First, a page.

"By cutting a piece out of the side of the trench, I was just able to stand in front of my tiny altar, a biscuit box supported on two German bayonets. God's angels, no doubt, were hovering overhead, but so were the shells, hundreds of them, and I was a little afraid that when the earth shook with the crash of the guns, the chalice might be overturned.
Round about me on every side was the biggest congregation I ever had: behind the altar, on either side, and in front, row after row, sometimes crowding one upon the other, but all quiet and silent, as if they were straining their ears to catch every syllable of that tremendous act of Sacrifice... but every man was dead!
Some had lain there for a week and were foul and horrible to look at, with faces black and green. Others had only just fallen, and seemed rather sleeping than dead, but there they lay, for none had time to bury them, brave fellows, every one, friend and foe alike, while I held in my unworthy hands the God of Battles, their Creator and their Judge, and prayed Him to give rest to their souls.
Surely that Mass for the Dead, in the midst of, and surrounded by the dead, was an experience not easily to be forgotten".
Sunday, November 11, 2012
On Remembrance Sunday
On this Remembrance Sunday I want to pay a tribute to Military Chaplains. Here's an extract from a letter of Fr William Doyle SJ, an heroic WWI chaplain. It describes a Mass he celebrated for the dead at the Somme on Saturday 9th September 1916:
Feel free to re-tweet this post. Fr Doyle's comments deserve to be read and re-read. If you are preparing for ordination, take them with you on your ordination retreat. Amidst all the hardship, suffering and tragedy of the Somme, he dug an altar into the side of the trench so that he could celebrate the Holy Sacrifice of the Mass. And when you are ordained, if ever you are tempted not to celebrate Holy Mass one day, quod Deus avertet, remember Fr Doyle scraping at the side of his trench to make an altar and offer it for the repose of the soul of a faithful priest who was killed at Ypres on 15th August 1917. His body was never found.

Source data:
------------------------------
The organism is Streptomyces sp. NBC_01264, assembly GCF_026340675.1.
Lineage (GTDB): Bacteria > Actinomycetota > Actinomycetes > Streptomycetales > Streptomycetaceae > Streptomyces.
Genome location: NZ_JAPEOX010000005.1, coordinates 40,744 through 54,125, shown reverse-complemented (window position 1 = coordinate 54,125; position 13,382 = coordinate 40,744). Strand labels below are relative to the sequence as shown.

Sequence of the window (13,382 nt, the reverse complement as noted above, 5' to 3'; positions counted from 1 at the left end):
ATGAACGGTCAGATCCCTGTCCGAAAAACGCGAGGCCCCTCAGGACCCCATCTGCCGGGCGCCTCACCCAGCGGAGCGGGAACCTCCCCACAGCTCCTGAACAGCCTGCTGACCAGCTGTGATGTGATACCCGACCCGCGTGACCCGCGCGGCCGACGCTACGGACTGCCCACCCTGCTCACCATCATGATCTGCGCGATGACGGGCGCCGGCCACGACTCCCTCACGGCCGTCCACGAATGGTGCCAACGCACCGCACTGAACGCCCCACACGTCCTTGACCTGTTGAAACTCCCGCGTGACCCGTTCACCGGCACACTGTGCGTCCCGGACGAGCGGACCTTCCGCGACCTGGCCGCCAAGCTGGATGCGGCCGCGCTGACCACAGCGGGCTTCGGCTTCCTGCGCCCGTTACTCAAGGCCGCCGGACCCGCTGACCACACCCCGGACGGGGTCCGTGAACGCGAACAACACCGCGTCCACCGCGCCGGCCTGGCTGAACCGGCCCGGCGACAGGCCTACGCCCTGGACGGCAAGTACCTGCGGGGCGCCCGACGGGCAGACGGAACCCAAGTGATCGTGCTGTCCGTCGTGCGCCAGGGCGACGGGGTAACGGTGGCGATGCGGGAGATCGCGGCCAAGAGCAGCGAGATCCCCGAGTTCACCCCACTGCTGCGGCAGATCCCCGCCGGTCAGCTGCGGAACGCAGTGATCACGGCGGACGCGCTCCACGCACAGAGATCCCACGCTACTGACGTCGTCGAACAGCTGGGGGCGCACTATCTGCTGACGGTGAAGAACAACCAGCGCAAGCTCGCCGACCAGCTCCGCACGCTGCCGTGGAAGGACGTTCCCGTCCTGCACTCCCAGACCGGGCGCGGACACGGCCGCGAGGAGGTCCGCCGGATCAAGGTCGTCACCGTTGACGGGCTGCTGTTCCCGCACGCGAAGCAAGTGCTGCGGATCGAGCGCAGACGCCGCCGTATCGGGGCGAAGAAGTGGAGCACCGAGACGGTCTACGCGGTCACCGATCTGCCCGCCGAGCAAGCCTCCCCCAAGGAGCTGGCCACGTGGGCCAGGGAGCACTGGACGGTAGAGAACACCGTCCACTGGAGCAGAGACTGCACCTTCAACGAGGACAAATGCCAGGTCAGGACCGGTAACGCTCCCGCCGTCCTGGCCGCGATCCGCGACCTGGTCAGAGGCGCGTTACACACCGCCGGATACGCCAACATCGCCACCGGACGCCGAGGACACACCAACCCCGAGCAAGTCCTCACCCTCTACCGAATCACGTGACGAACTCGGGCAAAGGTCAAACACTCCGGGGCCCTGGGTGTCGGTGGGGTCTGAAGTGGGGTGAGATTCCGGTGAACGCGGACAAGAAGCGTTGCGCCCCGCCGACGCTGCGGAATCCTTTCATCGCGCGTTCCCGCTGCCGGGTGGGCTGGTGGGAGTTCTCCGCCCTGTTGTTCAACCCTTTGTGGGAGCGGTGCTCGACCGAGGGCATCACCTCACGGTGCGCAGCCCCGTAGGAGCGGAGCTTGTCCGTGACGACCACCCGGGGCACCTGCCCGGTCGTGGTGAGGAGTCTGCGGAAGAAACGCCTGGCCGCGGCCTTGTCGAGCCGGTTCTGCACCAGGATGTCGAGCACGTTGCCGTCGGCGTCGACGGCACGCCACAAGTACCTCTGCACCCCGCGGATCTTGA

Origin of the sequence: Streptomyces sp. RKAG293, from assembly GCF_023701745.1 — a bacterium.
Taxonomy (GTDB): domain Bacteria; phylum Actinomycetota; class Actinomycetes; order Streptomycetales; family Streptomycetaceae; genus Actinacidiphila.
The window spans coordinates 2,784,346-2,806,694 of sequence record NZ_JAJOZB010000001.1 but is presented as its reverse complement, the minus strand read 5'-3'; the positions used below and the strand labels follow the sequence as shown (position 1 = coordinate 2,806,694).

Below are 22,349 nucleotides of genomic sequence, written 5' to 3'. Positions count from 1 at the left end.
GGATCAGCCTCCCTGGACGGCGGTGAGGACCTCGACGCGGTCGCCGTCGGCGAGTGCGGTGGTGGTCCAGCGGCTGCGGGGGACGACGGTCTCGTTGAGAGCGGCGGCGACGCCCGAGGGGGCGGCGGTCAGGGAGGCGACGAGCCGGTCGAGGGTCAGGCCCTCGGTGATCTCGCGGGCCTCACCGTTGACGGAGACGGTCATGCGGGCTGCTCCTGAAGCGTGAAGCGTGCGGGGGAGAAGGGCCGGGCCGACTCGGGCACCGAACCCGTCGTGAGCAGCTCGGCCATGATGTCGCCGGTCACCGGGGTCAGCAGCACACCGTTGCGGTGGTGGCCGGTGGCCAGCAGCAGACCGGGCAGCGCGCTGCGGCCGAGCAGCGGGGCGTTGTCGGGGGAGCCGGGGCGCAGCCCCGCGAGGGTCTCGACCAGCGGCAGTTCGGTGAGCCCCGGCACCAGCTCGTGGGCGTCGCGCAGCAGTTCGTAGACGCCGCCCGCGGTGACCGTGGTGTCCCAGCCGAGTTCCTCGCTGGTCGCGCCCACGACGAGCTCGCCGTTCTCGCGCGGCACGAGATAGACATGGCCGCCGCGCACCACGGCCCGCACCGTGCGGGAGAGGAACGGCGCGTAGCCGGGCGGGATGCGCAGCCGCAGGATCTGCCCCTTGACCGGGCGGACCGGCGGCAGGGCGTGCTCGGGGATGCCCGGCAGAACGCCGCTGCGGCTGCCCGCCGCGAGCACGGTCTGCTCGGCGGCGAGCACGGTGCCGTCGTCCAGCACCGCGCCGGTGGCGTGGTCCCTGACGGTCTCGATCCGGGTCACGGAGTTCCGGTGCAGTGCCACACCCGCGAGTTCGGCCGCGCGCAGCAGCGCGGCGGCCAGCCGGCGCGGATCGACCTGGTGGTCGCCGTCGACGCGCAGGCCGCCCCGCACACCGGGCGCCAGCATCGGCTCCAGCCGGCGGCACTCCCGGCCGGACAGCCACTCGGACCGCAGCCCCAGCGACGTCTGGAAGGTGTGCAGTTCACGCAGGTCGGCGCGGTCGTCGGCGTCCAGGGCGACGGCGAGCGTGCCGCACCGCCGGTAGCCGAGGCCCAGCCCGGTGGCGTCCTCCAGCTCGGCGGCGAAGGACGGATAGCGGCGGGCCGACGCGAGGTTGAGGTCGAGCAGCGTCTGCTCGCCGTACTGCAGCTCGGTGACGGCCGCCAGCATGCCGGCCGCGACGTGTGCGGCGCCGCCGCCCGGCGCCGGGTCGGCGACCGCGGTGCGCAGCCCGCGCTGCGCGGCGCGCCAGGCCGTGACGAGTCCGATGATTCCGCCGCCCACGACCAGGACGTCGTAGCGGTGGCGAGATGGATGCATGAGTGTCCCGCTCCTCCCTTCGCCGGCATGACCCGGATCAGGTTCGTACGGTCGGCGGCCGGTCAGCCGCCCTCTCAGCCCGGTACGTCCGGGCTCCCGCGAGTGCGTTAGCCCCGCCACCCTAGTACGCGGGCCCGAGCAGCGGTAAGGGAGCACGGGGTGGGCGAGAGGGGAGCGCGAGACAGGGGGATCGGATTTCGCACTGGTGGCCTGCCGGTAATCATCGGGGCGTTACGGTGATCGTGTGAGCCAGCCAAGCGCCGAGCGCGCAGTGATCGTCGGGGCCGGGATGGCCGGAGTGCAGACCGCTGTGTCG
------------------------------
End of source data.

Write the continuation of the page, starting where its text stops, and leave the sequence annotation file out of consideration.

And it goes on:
A few days later a remarkable tribute was paid to him in the English newspapers:
"The Orangemen will not forget a certain Roman Catholic chaplain who lies in a soldier's grave in that sinister plain beyond Ypres. He went forward and back over the battlefield with bullets whining about him, seeking out the dying and kneeling in the mud beside them to give them Absolution, walking with death with a smile on his face, watched by his men with reverence and a kind of awe until a shell burst near him and he was killed. His familiar figure was seen and welcomed by hundreds of Irishmen who lay in that bloody place. Each time he came back across the field he was begged to remain in comparative safety. Smiling he shook his head and went again into the storm. He had been with his boys at Glinchy and through other times of stress, and he would not desert them in their agony. They remember him as a saint - they speak his name with tears".
Requiescat in Pace.